Copyright is a legal process enacted by most governments allowing the creator of original work exclusive rights. Copyright also gives the copyright holder credit for what they have produced and may benefit them financially.
Who automatically owns Copyright?
In most cases the author who originally created the work usually owns the copyright. However in some cases such as photography, if the photographer is commissioned by an employer the employer is the first owner of the copyright. In some situations two or more people can be joint authors/owners of copyright.
In the case of a sound recording the author and first owner of copyright is the record producer; in the case of a broadcast, the broadcaster; and in the case of a published edition, the publisher.
How long does Copyright last?
Photography – Photographs are protected for 70 years after the death of the photographer. However if they are subject to Crown copyright then it applies for a maximum of 125 years, if subject to Parliamentary copyright it applies for 50 years from the taking of the photograph.
Sound recording, broadcasts, cable programmes and computer generated works – Copyright lasts for 50 years from the end of the year they were made, released or first broadcast. There will usually be more than one copyright associated with a work such as a song. If you are the composer of the music you will be the author of the musical work and will have copyright in that music. The lyrics of the song are protected separately by copyright as a literary work and will usually be owned by the person who wrote them.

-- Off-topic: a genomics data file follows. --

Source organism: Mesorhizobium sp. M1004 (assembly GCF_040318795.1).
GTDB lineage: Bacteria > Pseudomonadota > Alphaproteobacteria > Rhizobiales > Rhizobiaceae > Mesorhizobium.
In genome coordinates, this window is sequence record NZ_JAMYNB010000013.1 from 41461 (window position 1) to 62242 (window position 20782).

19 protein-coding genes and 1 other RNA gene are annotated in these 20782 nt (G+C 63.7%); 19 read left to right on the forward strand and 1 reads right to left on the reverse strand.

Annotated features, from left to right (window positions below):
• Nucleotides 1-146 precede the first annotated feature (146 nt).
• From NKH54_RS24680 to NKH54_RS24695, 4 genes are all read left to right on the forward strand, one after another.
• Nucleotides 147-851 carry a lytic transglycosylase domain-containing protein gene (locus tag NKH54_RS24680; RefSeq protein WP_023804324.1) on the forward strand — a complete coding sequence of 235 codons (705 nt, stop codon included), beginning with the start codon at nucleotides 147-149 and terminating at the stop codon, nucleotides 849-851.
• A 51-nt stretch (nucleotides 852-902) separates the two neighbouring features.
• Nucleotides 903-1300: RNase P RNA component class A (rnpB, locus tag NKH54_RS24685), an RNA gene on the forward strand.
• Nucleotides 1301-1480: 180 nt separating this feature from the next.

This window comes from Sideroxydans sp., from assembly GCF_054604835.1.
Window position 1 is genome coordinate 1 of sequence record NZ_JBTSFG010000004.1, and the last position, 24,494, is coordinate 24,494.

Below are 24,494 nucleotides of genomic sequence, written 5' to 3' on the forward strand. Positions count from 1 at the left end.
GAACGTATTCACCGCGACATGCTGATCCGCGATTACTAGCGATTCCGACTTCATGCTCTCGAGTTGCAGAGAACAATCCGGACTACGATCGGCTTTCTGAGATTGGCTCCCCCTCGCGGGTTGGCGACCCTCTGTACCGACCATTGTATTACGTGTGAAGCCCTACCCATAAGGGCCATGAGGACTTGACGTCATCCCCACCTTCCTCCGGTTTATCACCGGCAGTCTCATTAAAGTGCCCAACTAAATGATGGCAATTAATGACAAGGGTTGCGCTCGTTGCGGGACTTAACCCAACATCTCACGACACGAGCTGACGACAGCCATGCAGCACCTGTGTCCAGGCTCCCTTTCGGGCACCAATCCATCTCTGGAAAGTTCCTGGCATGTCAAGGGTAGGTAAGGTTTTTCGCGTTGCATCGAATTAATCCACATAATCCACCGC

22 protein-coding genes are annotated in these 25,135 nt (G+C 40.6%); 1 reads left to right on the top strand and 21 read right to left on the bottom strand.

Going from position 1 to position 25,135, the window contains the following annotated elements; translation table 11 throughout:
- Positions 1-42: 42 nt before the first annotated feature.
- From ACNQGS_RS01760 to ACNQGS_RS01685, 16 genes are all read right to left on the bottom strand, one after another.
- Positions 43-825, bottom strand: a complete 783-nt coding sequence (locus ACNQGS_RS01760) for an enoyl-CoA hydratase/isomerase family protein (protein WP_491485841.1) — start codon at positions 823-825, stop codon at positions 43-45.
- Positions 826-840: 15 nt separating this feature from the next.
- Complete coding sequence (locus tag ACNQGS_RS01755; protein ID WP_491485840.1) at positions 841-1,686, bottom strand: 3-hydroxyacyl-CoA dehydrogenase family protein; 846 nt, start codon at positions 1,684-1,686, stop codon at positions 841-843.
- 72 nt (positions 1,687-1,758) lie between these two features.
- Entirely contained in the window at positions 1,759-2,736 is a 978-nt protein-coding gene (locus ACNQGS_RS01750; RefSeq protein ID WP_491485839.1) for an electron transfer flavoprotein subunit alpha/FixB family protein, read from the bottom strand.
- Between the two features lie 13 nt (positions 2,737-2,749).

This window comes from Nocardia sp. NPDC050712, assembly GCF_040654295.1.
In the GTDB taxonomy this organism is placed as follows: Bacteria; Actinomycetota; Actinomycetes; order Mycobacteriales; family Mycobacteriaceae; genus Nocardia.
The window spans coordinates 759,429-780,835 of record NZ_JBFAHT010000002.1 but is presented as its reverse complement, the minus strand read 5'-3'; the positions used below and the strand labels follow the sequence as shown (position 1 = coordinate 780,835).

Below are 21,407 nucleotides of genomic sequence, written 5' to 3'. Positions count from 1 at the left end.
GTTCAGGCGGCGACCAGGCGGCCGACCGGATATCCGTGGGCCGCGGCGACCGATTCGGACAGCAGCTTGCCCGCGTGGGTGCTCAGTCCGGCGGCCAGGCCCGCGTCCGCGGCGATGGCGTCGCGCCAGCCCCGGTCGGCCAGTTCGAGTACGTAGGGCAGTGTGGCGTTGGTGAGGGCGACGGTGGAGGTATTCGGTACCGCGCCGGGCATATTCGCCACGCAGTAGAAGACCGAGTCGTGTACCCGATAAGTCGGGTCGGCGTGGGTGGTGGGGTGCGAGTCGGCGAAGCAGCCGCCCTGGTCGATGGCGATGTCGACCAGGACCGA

Literary, Dramatic or Artistic Works Copyright lasts for 70 years after the year of a known author’s death. For unknown authors it expires 70 years from the end of the calendar year in which the work was first made available to the public. If a work is produced by two or more authors then the copyright lasts for 70 years after the death of the last of the authors to die.